Debate 2: Should the Government Provide Financial Support for Religious Institutions That Offer Faith-Based Social Services
The following discussion examines the possible ramifications of Charitable Choice on the separation of church and state. Charitable Choice is a proposed government program in which secular organizations would receive federal funding for programs geared toward assisting the poor. Four prominent legal religious scholars engage in heated debate addressing the long-term effects of this program. They are: Nathan Diament, Director of the Institute for Public Affairs of the Union of Orthodox Jewish Congregations of America, Douglas Laycock, a leading constitutional scholar and professor at the University of Texas Law School, Barry Lynn, an ordained minister in the United Church of Christ and attorney affiliated with Americans United for Separation of Church and State, and Erwin Chemerinsky, a constitutional law professor at the University of California School of Law.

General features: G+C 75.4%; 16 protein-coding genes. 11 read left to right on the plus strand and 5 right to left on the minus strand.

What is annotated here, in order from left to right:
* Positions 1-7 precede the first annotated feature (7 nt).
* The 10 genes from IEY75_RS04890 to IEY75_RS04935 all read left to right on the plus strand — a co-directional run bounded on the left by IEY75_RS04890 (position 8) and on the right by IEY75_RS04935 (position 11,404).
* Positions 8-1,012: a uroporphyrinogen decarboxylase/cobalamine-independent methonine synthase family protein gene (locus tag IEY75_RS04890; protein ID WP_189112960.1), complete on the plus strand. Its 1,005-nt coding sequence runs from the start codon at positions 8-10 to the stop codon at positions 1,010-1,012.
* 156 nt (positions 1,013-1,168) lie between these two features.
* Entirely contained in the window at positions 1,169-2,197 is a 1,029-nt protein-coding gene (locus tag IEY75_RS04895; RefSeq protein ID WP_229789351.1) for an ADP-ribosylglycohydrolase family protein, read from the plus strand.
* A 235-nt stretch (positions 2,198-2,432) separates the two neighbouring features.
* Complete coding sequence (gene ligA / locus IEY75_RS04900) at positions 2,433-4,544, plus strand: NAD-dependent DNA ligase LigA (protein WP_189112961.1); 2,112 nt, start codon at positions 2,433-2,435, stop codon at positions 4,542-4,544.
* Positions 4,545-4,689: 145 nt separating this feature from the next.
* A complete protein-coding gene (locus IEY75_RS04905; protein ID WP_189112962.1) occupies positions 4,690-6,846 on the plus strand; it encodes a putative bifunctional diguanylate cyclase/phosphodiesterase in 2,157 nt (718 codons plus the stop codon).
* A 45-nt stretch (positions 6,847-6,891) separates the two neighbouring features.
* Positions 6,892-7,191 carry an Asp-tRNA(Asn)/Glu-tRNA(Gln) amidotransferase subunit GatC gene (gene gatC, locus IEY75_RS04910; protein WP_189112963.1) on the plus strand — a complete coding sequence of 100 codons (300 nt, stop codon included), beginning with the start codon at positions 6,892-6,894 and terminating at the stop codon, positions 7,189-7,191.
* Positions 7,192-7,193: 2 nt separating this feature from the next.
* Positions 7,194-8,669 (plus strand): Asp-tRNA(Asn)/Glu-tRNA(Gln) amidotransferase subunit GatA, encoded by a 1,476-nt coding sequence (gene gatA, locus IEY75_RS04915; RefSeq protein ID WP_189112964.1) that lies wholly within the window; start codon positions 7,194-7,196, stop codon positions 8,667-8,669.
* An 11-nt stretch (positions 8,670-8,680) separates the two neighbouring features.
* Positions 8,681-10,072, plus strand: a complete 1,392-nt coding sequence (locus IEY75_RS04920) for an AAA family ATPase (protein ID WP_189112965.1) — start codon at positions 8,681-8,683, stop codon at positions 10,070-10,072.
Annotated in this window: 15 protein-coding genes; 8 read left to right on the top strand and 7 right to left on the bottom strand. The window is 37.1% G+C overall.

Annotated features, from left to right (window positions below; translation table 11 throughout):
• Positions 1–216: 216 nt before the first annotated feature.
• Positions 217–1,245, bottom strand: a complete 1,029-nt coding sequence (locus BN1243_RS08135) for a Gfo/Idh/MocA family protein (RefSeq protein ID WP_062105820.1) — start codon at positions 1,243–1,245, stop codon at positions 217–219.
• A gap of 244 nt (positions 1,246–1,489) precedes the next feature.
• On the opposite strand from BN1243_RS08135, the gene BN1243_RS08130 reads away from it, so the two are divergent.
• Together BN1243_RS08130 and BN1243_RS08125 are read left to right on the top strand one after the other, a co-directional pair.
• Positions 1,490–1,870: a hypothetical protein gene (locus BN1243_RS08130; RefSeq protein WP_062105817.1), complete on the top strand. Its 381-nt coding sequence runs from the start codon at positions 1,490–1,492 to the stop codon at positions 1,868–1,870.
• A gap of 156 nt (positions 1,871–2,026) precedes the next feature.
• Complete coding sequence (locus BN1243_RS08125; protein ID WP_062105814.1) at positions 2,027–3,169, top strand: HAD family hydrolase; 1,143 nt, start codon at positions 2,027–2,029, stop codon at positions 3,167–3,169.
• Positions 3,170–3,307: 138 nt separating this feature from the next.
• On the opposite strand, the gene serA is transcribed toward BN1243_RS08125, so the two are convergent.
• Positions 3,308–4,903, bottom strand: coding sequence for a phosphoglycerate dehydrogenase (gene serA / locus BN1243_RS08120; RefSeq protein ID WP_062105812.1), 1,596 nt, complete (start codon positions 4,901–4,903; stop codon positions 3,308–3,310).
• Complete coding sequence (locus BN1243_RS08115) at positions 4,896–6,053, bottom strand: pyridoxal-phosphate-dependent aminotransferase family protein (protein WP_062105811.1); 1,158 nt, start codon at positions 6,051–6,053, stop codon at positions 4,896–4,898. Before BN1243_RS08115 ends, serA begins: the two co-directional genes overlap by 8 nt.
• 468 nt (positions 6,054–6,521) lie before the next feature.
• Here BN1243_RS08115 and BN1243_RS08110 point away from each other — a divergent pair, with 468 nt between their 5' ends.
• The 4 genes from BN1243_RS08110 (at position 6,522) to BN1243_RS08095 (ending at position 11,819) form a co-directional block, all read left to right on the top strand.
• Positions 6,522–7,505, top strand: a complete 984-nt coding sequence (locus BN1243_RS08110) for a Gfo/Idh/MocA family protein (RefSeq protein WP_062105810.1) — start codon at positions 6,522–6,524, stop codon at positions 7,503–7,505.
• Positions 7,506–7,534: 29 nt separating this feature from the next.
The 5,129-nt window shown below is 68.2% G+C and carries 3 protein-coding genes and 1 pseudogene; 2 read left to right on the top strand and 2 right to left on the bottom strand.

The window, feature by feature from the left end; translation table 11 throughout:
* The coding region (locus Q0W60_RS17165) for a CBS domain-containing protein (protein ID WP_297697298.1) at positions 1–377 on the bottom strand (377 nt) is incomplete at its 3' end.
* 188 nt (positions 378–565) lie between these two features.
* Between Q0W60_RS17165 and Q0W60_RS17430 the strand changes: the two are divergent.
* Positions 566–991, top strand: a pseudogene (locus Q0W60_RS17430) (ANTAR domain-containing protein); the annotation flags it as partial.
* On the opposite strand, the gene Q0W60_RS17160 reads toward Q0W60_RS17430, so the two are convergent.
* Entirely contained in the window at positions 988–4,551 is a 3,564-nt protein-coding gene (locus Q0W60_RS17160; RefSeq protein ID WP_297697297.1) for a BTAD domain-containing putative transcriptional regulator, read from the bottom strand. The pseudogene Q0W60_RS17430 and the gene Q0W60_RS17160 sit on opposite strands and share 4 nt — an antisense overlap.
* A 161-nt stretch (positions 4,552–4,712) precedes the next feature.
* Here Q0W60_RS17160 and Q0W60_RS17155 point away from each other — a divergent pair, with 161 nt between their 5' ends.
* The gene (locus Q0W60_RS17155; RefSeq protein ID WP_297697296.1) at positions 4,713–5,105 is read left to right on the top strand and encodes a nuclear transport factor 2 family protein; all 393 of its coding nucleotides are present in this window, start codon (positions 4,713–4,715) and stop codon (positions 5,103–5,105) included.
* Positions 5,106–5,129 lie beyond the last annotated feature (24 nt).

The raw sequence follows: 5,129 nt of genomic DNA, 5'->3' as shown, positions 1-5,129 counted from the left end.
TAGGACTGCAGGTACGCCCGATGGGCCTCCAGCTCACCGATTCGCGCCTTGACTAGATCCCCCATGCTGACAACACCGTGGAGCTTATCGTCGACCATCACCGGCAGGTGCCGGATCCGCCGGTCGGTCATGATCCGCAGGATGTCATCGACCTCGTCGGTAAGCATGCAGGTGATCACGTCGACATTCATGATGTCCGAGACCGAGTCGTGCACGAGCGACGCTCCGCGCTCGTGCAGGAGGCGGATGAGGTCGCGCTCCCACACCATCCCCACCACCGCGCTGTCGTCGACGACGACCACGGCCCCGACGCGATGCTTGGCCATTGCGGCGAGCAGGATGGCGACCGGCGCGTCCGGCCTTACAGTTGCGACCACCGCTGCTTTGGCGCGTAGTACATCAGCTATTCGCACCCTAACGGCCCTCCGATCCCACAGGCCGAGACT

Many view Charitable Choice as a way to legitimize and fund activities that already occur in religious communities of all denominations. Churches and synagogues have long been responsible for a great deal of aid to impoverished communities. Through Charitable Choice the government will be able to fund a percentage of these activities as would a private organization. The argument against Charitable Choice stems from its interference with the doctrine of separation of church and state, a guiding principle of the United States Constitution. The government would compel religious organizations that accept public funds to open their books to audits, thereby encroaching into a sector of society it had previously left alone. Opponents of Charitable Choice find the innate evangelical aspects of religion deeply problematic, illustrating a scenario where such organizations would render services only to an individual who complied with the tenets of a particular faith.